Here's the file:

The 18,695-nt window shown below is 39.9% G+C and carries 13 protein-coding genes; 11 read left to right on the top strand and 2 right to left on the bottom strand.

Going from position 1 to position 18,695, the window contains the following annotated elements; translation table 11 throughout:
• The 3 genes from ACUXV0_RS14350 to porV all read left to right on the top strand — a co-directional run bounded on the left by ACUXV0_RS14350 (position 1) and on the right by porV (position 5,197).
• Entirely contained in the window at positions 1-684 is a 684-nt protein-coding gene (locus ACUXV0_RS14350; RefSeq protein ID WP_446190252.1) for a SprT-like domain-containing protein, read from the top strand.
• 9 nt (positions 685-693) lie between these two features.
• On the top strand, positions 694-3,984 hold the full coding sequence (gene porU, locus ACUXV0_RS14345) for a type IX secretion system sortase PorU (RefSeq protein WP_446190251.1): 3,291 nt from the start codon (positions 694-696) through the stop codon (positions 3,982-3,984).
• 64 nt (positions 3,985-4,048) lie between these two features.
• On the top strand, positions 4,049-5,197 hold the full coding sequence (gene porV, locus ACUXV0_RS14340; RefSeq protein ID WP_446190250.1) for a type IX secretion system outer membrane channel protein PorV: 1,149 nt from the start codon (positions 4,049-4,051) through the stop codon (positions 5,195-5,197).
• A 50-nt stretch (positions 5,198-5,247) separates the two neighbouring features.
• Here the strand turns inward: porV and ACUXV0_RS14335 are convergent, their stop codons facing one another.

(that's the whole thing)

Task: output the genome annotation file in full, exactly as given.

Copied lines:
The 18,695-nt window shown below is 39.9% G+C and carries 13 protein-coding genes; 11 read left to right on the top strand and 2 right to left on the bottom strand.

Going from position 1 to position 18,695, the window contains the following annotated elements; translation table 11 throughout:
• The 3 genes from ACUXV0_RS14350 to porV all read left to right on the top strand — a co-directional run bounded on the left by ACUXV0_RS14350 (position 1) and on the right by porV (position 5,197).
• Entirely contained in the window at positions 1-684 is a 684-nt protein-coding gene (locus ACUXV0_RS14350; RefSeq protein ID WP_446190252.1) for a SprT-like domain-containing protein, read from the top strand.
• 9 nt (positions 685-693) lie between these two features.
• On the top strand, positions 694-3,984 hold the full coding sequence (gene porU, locus ACUXV0_RS14345) for a type IX secretion system sortase PorU (RefSeq protein WP_446190251.1): 3,291 nt from the start codon (positions 694-696) through the stop codon (positions 3,982-3,984).
• 64 nt (positions 3,985-4,048) lie between these two features.
• On the top strand, positions 4,049-5,197 hold the full coding sequence (gene porV, locus ACUXV0_RS14340; RefSeq protein ID WP_446190250.1) for a type IX secretion system outer membrane channel protein PorV: 1,149 nt from the start codon (positions 4,049-4,051) through the stop codon (positions 5,195-5,197).
• A 50-nt stretch (positions 5,198-5,247) separates the two neighbouring features.
• Here the strand turns inward: porV and ACUXV0_RS14335 are convergent, their stop codons facing one another.